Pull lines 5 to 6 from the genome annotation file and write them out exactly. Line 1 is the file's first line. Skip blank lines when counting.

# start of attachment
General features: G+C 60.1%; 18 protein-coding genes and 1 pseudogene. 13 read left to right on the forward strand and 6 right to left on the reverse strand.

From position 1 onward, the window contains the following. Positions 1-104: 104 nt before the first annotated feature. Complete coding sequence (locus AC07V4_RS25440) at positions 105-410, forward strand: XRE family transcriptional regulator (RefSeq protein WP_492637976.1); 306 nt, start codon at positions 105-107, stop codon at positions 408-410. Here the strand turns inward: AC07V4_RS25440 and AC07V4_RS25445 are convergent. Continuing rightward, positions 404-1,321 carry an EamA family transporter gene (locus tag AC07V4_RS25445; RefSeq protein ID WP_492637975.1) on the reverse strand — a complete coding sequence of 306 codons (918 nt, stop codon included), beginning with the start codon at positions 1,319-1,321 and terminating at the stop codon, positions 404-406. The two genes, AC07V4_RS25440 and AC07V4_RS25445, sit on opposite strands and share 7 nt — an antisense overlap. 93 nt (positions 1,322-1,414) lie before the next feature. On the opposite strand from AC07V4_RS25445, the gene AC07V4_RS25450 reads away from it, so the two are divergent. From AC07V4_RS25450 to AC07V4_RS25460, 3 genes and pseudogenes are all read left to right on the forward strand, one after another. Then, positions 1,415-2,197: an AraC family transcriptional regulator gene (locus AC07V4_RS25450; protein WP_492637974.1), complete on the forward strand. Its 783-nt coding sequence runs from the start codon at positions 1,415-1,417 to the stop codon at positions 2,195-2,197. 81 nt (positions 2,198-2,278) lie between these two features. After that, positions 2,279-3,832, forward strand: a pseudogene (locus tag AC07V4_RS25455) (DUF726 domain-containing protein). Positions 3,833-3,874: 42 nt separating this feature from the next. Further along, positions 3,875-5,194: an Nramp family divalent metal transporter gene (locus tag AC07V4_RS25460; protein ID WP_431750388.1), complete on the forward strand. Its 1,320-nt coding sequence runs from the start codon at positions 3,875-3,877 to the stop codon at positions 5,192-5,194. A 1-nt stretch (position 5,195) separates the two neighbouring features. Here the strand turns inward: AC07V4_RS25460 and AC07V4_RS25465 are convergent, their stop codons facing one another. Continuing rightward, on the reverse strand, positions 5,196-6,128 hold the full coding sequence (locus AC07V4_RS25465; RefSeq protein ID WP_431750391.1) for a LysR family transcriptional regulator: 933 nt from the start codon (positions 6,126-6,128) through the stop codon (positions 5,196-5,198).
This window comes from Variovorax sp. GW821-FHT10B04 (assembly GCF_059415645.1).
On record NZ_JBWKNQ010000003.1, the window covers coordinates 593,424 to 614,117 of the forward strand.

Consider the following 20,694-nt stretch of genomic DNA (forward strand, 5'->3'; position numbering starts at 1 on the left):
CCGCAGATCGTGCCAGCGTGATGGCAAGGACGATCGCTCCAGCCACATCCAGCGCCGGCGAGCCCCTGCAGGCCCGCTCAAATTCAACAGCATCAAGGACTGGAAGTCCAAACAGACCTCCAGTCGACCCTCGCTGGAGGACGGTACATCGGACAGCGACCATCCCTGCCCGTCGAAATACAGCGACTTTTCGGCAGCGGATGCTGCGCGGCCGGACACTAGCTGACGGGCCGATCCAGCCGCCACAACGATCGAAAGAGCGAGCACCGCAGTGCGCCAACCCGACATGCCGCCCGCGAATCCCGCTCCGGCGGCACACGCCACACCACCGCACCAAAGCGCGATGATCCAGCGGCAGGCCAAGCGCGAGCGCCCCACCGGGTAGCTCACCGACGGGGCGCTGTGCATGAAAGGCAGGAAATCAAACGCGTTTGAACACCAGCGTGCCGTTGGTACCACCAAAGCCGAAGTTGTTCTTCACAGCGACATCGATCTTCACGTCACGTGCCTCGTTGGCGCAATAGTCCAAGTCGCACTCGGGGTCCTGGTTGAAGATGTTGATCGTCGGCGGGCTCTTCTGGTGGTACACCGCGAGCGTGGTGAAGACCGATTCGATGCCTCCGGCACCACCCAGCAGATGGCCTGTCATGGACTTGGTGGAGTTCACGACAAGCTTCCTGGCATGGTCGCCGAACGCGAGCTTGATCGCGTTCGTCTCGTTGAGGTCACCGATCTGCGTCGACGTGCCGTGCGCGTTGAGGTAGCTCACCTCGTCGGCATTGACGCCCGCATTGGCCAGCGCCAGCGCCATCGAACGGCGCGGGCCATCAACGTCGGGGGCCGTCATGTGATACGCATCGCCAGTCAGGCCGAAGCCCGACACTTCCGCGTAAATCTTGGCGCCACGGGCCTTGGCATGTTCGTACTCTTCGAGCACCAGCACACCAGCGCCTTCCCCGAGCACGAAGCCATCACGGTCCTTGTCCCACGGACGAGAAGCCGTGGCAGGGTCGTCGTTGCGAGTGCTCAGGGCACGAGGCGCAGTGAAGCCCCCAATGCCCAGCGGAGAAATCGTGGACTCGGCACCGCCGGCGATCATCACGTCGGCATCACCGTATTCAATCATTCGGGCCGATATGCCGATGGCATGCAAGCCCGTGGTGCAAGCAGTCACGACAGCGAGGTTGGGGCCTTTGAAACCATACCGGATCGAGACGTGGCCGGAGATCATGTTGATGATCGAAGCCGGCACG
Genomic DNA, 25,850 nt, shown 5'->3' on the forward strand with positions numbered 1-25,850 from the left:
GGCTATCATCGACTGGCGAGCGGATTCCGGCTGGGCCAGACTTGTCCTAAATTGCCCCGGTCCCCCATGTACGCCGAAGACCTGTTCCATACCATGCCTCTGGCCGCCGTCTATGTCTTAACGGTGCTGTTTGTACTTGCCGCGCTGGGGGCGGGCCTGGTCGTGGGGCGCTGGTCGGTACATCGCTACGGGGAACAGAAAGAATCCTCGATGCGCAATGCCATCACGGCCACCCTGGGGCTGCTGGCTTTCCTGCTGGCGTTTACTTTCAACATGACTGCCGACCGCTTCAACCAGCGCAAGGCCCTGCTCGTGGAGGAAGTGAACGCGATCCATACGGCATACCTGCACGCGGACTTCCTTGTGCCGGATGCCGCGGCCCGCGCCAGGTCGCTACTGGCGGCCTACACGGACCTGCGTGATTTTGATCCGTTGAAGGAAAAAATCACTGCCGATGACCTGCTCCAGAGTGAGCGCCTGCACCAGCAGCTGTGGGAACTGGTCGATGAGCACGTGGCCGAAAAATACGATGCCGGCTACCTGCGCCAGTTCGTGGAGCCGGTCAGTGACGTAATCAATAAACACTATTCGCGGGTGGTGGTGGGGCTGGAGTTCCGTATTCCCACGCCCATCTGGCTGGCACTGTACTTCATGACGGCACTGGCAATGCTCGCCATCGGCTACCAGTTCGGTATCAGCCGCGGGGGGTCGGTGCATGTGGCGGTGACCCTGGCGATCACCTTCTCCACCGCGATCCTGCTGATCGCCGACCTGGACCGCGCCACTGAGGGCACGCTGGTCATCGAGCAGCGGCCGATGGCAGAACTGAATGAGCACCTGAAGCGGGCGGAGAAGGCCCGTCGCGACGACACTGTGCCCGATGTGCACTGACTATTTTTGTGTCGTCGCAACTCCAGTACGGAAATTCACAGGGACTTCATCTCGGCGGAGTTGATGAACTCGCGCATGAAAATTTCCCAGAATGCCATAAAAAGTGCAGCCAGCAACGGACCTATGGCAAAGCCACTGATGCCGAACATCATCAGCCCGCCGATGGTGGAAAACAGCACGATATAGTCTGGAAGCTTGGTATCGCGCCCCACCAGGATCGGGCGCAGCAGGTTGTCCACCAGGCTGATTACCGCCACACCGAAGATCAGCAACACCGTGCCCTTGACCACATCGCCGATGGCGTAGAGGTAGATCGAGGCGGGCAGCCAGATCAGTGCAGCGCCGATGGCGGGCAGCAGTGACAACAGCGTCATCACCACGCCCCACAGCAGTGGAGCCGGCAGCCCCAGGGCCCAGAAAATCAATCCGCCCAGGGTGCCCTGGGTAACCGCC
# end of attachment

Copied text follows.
Consider the following 20,694-nt stretch of genomic DNA (forward strand, 5'->3'; position numbering starts at 1 on the left):
CCGCAGATCGTGCCAGCGTGATGGCAAGGACGATCGCTCCAGCCACATCCAGCGCCGGCGAGCCCCTGCAGGCCCGCTCAAATTCAACAGCATCAAGGACTGGAAGTCCAAACAGACCTCCAGTCGACCCTCGCTGGAGGACGGTACATCGGACAGCGACCATCCCTGCCCGTCGAAATACAGCGACTTTTCGGCAGCGGATGCTGCGCGGCCGGACACTAGCTGACGGGCCGATCCAGCCGCCACAACGATCGAAAGAGCGAGCACCGCAGTGCGCCAACCCGACATGCCGCCCGCGAATCCCGCTCCGGCGGCACACGCCACACCACCGCACCAAAGCGCGATGATCCAGCGGCAGGCCAAGCGCGAGCGCCCCACCGGGTAGCTCACCGACGGGGCGCTGTGCATGAAAGGCAGGAAATCAAACGCGTTTGAACACCAGCGTGCCGTTGGTACCACCAAAGCCGAAGTTGTTCTTCACAGCGACATCGATCTTCACGTCACGTGCCTCGTTGGCGCAATAGTCCAAGTCGCACTCGGGGTCCTGGTTGAAGATGTTGATCGTCGGCGGGCTCTTCTGGTGGTACACCGCGAGCGTGGTGAAGACCGATTCGATGCCTCCGGCACCACCCAGCAGATGGCCTGTCATGGACTTGGTGGAGTTCACGACAAGCTTCCTGGCATGGTCGCCGAACGCGAGCTTGATCGCGTTCGTCTCGTTGAGGTCACCGATCTGCGTCGACGTGCCGTGCGCGTTGAGGTAGCTCACCTCGTCGGCATTGACGCCCGCATTGGCCAGCGCCAGCGCCATCGAACGGCGCGGGCCATCAACGTCGGGGGCCGTCATGTGATACGCATCGCCAGTCAGGCCGAAGCCCGACACTTCCGCGTAAATCTTGGCGCCACGGGCCTTGGCATGTTCGTACTCTTCGAGCACCAGCACACCAGCGCCTTCCCCGAGCACGAAGCCATCACGGTCCTTGTCCCACGGACGAGAAGCCGTGGCAGGGTCGTCGTTGCGAGTGCTCAGGGCACGAGGCGCAGTGAAGCCCCCAATGCCCAGCGGAGAAATCGTGGACTCGGCACCGCCGGCGATCATCACGTCGGCATCACCGTATTCAATCATTCGGGCCGATATGCCGATGGCATGCAAGCCCGTGGTGCAAGCAGTCACGACAGCGAGGTTGGGGCCTTTGAAACCATACCGGATCGAGACGTGGCCGGAGATCATGTTGATGATCGAAGCCGGCACG